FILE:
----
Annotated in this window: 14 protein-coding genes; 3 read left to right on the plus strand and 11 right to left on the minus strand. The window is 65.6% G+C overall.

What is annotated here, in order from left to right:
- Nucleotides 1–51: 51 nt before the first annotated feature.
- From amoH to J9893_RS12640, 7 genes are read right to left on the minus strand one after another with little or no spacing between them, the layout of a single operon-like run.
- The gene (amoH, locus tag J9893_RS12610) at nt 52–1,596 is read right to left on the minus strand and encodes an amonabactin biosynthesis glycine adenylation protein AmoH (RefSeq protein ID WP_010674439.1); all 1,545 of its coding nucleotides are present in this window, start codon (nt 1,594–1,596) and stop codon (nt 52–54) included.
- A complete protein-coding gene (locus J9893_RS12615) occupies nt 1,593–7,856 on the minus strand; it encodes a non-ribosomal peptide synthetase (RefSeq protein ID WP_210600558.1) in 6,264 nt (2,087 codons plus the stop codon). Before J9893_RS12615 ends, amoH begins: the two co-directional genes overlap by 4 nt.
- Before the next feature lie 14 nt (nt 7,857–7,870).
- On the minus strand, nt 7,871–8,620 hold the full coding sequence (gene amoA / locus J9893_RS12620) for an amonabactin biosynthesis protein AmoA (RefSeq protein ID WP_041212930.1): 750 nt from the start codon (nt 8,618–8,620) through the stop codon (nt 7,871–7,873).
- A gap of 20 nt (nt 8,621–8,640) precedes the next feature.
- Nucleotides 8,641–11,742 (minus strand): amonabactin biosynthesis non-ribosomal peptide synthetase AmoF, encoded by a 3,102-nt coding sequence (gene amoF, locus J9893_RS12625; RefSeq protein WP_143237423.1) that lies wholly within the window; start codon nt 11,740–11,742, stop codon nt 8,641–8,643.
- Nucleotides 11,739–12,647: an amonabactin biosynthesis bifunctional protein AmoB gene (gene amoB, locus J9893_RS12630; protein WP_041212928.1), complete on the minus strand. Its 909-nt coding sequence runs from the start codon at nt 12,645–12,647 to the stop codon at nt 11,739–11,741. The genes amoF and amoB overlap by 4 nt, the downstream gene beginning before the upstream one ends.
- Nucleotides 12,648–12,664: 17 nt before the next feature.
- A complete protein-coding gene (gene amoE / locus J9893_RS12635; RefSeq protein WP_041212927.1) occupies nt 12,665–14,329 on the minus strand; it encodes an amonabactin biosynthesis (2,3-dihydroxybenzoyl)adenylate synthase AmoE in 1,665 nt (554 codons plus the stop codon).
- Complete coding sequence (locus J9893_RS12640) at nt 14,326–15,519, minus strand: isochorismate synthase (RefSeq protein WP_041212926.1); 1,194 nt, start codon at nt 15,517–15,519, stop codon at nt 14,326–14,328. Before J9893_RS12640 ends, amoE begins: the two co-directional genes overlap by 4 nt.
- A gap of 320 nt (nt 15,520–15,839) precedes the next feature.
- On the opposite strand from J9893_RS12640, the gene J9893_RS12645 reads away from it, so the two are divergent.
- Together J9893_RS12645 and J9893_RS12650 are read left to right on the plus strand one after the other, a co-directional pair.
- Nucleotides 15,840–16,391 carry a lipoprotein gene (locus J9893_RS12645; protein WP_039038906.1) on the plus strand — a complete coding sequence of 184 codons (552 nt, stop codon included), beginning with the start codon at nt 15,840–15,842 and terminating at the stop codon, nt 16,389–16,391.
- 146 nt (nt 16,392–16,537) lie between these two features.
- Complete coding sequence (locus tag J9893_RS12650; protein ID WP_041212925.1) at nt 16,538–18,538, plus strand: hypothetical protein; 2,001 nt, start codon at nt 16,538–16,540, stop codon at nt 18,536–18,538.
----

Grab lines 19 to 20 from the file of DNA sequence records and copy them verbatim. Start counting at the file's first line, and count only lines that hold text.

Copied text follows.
- 146 nt (nt 16,392–16,537) lie between these two features.
- Complete coding sequence (locus tag J9893_RS12650; protein ID WP_041212925.1) at nt 16,538–18,538, plus strand: hypothetical protein; 2,001 nt, start codon at nt 16,538–16,540, stop codon at nt 18,536–18,538.